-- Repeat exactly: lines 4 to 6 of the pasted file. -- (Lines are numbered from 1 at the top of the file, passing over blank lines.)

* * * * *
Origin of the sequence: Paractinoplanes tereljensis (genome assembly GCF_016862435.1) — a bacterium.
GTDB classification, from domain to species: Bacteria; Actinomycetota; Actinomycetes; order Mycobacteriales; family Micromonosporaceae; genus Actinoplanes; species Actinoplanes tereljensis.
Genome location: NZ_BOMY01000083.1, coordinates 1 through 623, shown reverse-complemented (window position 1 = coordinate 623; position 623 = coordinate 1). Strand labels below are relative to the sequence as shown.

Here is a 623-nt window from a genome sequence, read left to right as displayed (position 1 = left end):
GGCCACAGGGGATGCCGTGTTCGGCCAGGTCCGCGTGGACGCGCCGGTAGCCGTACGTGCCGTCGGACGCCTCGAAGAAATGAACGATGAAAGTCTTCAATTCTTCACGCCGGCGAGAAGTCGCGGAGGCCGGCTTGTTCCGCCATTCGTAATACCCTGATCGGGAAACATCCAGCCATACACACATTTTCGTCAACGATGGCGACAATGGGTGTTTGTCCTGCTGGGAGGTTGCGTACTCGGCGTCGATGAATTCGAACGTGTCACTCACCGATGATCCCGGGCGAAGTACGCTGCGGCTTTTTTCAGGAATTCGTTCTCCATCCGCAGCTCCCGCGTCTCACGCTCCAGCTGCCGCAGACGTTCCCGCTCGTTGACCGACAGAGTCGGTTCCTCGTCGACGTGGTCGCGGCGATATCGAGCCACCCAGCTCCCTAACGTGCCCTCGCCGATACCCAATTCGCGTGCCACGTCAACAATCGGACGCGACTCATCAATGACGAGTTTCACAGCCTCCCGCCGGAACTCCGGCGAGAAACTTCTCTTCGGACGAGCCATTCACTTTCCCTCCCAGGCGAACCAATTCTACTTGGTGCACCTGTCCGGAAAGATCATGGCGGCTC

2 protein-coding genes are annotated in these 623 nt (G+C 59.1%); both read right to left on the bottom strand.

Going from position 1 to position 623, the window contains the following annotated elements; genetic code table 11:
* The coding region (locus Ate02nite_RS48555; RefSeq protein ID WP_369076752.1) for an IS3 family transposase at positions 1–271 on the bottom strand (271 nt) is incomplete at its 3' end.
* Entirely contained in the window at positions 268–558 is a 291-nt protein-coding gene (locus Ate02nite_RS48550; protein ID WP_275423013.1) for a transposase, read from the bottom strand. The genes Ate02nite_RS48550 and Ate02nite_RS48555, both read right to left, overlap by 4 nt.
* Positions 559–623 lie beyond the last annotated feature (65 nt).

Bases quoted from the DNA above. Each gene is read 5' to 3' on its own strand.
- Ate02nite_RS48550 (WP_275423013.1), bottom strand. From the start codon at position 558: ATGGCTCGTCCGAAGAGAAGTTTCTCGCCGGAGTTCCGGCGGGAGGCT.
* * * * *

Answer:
Here is a 623-nt window from a genome sequence, read left to right as displayed (position 1 = left end):
GGCCACAGGGGATGCCGTGTTCGGCCAGGTCCGCGTGGACGCGCCGGTAGCCGTACGTGCCGTCGGACGCCTCGAAGAAATGAACGATGAAAGTCTTCAATTCTTCACGCCGGCGAGAAGTCGCGGAGGCCGGCTTGTTCCGCCATTCGTAATACCCTGATCGGGAAACATCCAGCCATACACACATTTTCGTCAACGATGGCGACAATGGGTGTTTGTCCTGCTGGGAGGTTGCGTACTCGGCGTCGATGAATTCGAACGTGTCACTCACCGATGATCCCGGGCGAAGTACGCTGCGGCTTTTTTCAGGAATTCGTTCTCCATCCGCAGCTCCCGCGTCTCACGCTCCAGCTGCCGCAGACGTTCCCGCTCGTTGACCGACAGAGTCGGTTCCTCGTCGACGTGGTCGCGGCGATATCGAGCCACCCAGCTCCCTAACGTGCCCTCGCCGATACCCAATTCGCGTGCCACGTCAACAATCGGACGCGACTCATCAATGACGAGTTTCACAGCCTCCCGCCGGAACTCCGGCGAGAAACTTCTCTTCGGACGAGCCATTCACTTTCCCTCCCAGGCGAACCAATTCTACTTGGTGCACCTGTCCGGAAAGATCATGGCGGCTC

2 protein-coding genes are annotated in these 623 nt (G+C 59.1%); both read right to left on the bottom strand.